The second biggest can of worms is scripting connections between multiple windows. A lot of scripter like to have little windows pop up with navigation bars or some such gizmos. But the object models, especially in the older browser versions, don't make it easy to work with these windows the minute you put a user in front of them--users who can manually close windows or change their stacking order. More recently, a glitch in some uninstall routines for Windows 95 applications can disturb vital parts of the system Registry that Internet Explorer 4 requires for managing multiple windows. A scripter can't work around this problem, because it's not possible to detect the problem in a user's machine. I tend to avoid multiple windows that interact with each other. I think a lot of inexperienced Web surfers can also get confused by them.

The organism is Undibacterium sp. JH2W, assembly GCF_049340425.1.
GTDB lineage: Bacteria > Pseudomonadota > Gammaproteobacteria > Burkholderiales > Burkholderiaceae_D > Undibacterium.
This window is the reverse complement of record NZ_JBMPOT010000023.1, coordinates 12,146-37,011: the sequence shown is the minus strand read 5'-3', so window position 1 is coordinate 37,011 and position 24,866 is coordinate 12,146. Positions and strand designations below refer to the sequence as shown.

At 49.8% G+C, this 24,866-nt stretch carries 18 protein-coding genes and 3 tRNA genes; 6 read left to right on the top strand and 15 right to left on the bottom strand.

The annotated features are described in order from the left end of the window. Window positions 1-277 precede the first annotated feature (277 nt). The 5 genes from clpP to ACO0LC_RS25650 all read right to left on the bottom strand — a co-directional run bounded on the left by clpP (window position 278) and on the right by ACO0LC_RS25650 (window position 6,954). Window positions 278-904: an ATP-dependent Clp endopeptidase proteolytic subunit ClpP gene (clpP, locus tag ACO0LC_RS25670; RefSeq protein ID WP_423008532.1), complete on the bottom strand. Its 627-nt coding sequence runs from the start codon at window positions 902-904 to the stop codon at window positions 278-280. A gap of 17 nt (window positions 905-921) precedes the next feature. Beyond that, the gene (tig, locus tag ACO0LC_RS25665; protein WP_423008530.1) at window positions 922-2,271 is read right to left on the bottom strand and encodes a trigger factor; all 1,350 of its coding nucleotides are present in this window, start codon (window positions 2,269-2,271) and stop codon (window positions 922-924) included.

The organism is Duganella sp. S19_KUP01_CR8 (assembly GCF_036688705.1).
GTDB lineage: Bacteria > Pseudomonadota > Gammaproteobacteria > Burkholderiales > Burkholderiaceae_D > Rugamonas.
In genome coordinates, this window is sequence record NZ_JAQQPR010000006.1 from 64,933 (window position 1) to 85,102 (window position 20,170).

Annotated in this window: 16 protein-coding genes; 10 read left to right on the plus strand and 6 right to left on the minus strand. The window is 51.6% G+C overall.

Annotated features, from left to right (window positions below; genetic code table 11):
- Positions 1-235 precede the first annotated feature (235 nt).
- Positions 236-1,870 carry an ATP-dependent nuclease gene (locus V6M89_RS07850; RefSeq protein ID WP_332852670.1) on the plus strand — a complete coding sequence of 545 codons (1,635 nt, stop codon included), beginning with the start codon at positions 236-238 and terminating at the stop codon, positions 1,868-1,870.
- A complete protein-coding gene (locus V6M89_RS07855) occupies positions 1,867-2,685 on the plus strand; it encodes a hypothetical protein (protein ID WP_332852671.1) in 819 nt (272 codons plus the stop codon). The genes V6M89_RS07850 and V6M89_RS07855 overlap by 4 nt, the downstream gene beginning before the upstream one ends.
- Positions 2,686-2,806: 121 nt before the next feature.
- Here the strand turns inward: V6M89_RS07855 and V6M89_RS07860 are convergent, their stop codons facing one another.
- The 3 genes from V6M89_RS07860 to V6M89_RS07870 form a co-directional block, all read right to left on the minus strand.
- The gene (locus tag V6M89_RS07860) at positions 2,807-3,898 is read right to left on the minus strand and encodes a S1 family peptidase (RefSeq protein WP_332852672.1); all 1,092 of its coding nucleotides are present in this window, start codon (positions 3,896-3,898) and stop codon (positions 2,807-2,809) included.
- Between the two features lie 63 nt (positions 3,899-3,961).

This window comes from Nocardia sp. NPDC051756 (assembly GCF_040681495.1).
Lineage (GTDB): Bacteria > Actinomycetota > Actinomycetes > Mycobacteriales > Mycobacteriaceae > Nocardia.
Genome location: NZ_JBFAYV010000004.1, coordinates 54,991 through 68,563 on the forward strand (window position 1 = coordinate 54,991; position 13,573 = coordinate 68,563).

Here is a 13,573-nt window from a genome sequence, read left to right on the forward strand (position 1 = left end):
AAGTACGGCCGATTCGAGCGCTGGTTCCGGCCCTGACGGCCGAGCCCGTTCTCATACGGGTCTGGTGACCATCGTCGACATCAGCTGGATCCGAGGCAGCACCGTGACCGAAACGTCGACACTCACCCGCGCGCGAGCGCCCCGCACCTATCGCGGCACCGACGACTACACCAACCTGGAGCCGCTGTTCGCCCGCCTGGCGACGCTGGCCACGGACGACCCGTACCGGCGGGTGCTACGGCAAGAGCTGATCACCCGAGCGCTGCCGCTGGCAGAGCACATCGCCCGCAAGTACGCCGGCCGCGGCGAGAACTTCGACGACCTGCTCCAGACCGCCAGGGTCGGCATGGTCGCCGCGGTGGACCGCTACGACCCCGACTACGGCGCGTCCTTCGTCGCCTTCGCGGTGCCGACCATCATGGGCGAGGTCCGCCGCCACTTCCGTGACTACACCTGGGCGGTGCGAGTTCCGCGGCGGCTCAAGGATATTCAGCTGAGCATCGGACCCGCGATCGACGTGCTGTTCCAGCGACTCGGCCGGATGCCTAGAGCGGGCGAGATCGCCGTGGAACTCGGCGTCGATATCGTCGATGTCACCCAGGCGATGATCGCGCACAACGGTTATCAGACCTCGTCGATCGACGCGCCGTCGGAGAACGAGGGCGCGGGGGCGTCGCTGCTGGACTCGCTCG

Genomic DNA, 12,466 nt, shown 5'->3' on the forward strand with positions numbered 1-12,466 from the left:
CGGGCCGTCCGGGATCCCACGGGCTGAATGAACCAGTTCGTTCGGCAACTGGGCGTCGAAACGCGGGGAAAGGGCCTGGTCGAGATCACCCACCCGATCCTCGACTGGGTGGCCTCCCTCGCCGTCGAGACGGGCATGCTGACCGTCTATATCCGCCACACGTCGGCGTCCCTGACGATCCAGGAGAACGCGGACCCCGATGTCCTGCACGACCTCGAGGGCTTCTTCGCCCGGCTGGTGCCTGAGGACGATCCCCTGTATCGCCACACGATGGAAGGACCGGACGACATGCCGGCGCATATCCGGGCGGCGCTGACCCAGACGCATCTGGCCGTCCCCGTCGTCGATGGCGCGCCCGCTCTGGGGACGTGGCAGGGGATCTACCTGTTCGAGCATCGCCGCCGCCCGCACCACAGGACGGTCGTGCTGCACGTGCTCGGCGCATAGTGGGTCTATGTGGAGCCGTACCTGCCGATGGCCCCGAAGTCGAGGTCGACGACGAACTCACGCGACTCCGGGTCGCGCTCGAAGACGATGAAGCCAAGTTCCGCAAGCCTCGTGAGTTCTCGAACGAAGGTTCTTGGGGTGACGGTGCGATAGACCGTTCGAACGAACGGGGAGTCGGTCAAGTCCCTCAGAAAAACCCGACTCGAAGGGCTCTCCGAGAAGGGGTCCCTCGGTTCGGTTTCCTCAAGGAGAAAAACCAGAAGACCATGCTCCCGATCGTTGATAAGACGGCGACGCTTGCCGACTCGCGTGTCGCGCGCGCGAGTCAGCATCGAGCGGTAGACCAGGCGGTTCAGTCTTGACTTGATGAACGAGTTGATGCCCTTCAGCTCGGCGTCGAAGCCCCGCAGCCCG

36 :: What does "1"+2+4 evaluate to?Since 1 is a string, everything is a string, so the result is 124.
RegisterClientScriptBlock and RegisterStartupScript.
39 :: What is the difference between a web-garden and a web-farm?Web-garden - An IIS6.0 feature where you can configure an application pool as a web-garden and also specify the number of worker processes for that pool. It can help improve performance in some cases.
Web-farm - a general term referring to a cluster of physically separate machines, each running a web-server for scalability and performance (contrast this with web-garden which refers to multiple processes on one single physical machine).
var myValue = window.document.getElementById("MyTextBox").value;